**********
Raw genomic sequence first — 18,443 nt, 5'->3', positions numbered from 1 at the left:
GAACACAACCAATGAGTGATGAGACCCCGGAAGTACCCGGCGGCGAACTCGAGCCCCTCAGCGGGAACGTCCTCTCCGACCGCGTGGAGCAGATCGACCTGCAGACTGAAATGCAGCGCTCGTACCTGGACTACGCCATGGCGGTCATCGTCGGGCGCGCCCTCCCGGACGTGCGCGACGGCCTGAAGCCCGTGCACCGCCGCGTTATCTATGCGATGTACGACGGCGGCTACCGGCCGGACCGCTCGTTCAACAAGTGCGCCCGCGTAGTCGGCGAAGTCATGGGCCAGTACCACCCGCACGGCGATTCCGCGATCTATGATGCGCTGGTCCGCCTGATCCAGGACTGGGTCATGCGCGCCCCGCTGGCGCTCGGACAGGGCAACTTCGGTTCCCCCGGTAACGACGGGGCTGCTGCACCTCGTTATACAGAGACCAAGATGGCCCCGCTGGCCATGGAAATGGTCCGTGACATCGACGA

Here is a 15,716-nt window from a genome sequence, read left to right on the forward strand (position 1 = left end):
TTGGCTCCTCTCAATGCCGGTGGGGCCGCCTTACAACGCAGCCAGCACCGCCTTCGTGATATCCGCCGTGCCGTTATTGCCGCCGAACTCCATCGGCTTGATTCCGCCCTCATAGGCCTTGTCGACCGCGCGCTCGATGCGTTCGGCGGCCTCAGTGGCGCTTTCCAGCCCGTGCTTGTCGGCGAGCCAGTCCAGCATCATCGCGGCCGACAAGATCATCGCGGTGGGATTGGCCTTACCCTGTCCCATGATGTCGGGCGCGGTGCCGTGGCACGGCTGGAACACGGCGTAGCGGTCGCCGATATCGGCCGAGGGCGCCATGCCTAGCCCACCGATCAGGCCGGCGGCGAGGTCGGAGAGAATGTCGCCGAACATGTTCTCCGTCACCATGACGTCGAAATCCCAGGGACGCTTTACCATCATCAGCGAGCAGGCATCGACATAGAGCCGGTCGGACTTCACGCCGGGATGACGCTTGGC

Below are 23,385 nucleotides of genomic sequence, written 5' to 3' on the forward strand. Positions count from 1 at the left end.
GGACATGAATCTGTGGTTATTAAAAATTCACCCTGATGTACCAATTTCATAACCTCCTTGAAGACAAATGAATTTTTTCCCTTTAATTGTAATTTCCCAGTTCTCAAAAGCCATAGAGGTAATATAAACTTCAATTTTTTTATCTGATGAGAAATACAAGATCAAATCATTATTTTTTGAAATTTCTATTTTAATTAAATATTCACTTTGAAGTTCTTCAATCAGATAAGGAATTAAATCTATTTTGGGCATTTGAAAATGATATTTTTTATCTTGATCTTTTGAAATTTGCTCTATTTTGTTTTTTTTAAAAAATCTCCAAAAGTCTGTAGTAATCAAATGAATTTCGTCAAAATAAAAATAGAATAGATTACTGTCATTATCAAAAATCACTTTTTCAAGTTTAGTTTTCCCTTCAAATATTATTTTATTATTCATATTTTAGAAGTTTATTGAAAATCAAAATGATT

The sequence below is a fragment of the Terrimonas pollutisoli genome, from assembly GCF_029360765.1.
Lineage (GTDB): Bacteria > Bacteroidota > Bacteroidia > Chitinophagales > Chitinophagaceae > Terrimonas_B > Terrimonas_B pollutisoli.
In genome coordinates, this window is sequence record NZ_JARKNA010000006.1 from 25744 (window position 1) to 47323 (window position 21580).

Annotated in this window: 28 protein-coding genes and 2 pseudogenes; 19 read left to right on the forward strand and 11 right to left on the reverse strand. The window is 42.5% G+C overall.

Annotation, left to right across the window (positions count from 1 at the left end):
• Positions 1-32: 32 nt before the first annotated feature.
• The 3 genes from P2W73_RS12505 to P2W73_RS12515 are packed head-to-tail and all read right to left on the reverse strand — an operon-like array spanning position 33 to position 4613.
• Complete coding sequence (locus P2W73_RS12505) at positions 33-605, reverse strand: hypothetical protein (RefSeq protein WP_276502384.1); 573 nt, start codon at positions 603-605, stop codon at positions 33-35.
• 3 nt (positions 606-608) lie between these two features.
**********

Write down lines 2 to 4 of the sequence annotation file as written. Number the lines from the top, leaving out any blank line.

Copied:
GAACACAACCAATGAGTGATGAGACCCCGGAAGTACCCGGCGGCGAACTCGAGCCCCTCAGCGGGAACGTCCTCTCCGACCGCGTGGAGCAGATCGACCTGCAGACTGAAATGCAGCGCTCGTACCTGGACTACGCCATGGCGGTCATCGTCGGGCGCGCCCTCCCGGACGTGCGCGACGGCCTGAAGCCCGTGCACCGCCGCGTTATCTATGCGATGTACGACGGCGGCTACCGGCCGGACCGCTCGTTCAACAAGTGCGCCCGCGTAGTCGGCGAAGTCATGGGCCAGTACCACCCGCACGGCGATTCCGCGATCTATGATGCGCTGGTCCGCCTGATCCAGGACTGGGTCATGCGCGCCCCGCTGGCGCTCGGACAGGGCAACTTCGGTTCCCCCGGTAACGACGGGGCTGCTGCACCTCGTTATACAGAGACCAAGATGGCCCCGCTGGCCATGGAAATGGTCCGTGACATCGACGA

Here is a 15,716-nt window from a genome sequence, read left to right on the forward strand (position 1 = left end):
TTGGCTCCTCTCAATGCCGGTGGGGCCGCCTTACAACGCAGCCAGCACCGCCTTCGTGATATCCGCCGTGCCGTTATTGCCGCCGAACTCCATCGGCTTGATTCCGCCCTCATAGGCCTTGTCGACCGCGCGCTCGATGCGTTCGGCGGCCTCAGTGGCGCTTTCCAGCCCGTGCTTGTCGGCGAGCCAGTCCAGCATCATCGCGGCCGACAAGATCATCGCGGTGGGATTGGCCTTACCCTGTCCCATGATGTCGGGCGCGGTGCCGTGGCACGGCTGGAACACGGCGTAGCGGTCGCCGATATCGGCCGAGGGCGCCATGCCTAGCCCACCGATCAGGCCGGCGGCGAGGTCGGAGAGAATGTCGCCGAACATGTTCTCCGTCACCATGACGTCGAAATCCCAGGGACGCTTTACCATCATCAGCGAGCAGGCATCGACATAGAGCCGGTCGGACTTCACGCCGGGATGACGCTTGGC